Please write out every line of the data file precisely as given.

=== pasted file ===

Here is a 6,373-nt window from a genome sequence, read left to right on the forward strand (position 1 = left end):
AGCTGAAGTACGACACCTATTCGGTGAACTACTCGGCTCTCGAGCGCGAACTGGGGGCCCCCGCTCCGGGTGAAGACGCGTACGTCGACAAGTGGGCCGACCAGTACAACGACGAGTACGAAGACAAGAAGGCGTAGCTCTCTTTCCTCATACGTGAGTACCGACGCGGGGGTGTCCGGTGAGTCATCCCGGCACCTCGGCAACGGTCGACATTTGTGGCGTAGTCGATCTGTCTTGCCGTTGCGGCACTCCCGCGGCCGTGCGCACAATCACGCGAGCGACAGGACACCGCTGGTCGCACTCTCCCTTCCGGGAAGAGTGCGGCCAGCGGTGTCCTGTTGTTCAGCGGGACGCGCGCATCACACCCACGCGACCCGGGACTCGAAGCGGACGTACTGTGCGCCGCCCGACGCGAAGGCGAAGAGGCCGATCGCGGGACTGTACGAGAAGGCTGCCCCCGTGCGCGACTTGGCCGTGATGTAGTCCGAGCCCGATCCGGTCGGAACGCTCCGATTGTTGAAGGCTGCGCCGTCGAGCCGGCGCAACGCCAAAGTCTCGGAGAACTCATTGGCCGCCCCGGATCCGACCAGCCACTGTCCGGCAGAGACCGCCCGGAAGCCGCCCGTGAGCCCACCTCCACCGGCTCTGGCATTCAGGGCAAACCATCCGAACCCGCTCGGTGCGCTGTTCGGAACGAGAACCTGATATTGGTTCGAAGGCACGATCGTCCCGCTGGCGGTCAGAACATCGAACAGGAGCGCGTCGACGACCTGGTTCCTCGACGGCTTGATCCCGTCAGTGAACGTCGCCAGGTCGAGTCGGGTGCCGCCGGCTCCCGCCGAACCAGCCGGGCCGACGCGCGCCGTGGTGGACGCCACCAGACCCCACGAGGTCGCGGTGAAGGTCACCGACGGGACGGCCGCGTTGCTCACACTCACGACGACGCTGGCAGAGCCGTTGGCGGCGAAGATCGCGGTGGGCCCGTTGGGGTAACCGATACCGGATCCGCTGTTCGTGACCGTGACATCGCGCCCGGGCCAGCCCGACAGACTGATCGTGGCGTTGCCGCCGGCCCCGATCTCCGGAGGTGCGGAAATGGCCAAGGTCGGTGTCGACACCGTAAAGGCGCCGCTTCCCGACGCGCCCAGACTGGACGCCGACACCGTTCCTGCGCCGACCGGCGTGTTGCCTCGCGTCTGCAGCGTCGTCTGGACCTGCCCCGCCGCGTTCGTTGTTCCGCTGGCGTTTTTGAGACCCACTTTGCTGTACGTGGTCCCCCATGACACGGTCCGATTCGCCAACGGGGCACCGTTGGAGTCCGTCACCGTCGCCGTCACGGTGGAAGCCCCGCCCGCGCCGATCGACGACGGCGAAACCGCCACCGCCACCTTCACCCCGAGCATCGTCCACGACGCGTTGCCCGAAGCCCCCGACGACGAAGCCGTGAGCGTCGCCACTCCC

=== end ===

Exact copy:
Here is a 6,373-nt window from a genome sequence, read left to right on the forward strand (position 1 = left end):
AGCTGAAGTACGACACCTATTCGGTGAACTACTCGGCTCTCGAGCGCGAACTGGGGGCCCCCGCTCCGGGTGAAGACGCGTACGTCGACAAGTGGGCCGACCAGTACAACGACGAGTACGAAGACAAGAAGGCGTAGCTCTCTTTCCTCATACGTGAGTACCGACGCGGGGGTGTCCGGTGAGTCATCCCGGCACCTCGGCAACGGTCGACATTTGTGGCGTAGTCGATCTGTCTTGCCGTTGCGGCACTCCCGCGGCCGTGCGCACAATCACGCGAGCGACAGGACACCGCTGGTCGCACTCTCCCTTCCGGGAAGAGTGCGGCCAGCGGTGTCCTGTTGTTCAGCGGGACGCGCGCATCACACCCACGCGACCCGGGACTCGAAGCGGACGTACTGTGCGCCGCCCGACGCGAAGGCGAAGAGGCCGATCGCGGGACTGTACGAGAAGGCTGCCCCCGTGCGCGACTTGGCCGTGATGTAGTCCGAGCCCGATCCGGTCGGAACGCTCCGATTGTTGAAGGCTGCGCCGTCGAGCCGGCGCAACGCCAAAGTCTCGGAGAACTCATTGGCCGCCCCGGATCCGACCAGCCACTGTCCGGCAGAGACCGCCCGGAAGCCGCCCGTGAGCCCACCTCCACCGGCTCTGGCATTCAGGGCAAACCATCCGAACCCGCTCGGTGCGCTGTTCGGAACGAGAACCTGATATTGGTTCGAAGGCACGATCGTCCCGCTGGCGGTCAGAACATCGAACAGGAGCGCGTCGACGACCTGGTTCCTCGACGGCTTGATCCCGTCAGTGAACGTCGCCAGGTCGAGTCGGGTGCCGCCGGCTCCCGCCGAACCAGCCGGGCCGACGCGCGCCGTGGTGGACGCCACCAGACCCCACGAGGTCGCGGTGAAGGTCACCGACGGGACGGCCGCGTTGCTCACACTCACGACGACGCTGGCAGAGCCGTTGGCGGCGAAGATCGCGGTGGGCCCGTTGGGGTAACCGATACCGGATCCGCTGTTCGTGACCGTGACATCGCGCCCGGGCCAGCCCGACAGACTGATCGTGGCGTTGCCGCCGGCCCCGATCTCCGGAGGTGCGGAAATGGCCAAGGTCGGTGTCGACACCGTAAAGGCGCCGCTTCCCGACGCGCCCAGACTGGACGCCGACACCGTTCCTGCGCCGACCGGCGTGTTGCCTCGCGTCTGCAGCGTCGTCTGGACCTGCCCCGCCGCGTTCGTTGTTCCGCTGGCGTTTTTGAGACCCACTTTGCTGTACGTGGTCCCCCATGACACGGTCCGATTCGCCAACGGGGCACCGTTGGAGTCCGTCACCGTCGCCGTCACGGTGGAAGCCCCGCCCGCGCCGATCGACGACGGCGAAACCGCCACCGCCACCTTCACCCCGAGCATCGTCCACGACGCGTTGCCCGAAGCCCCCGACGACGAAGCCGTGAGCGTCGCCACTCCC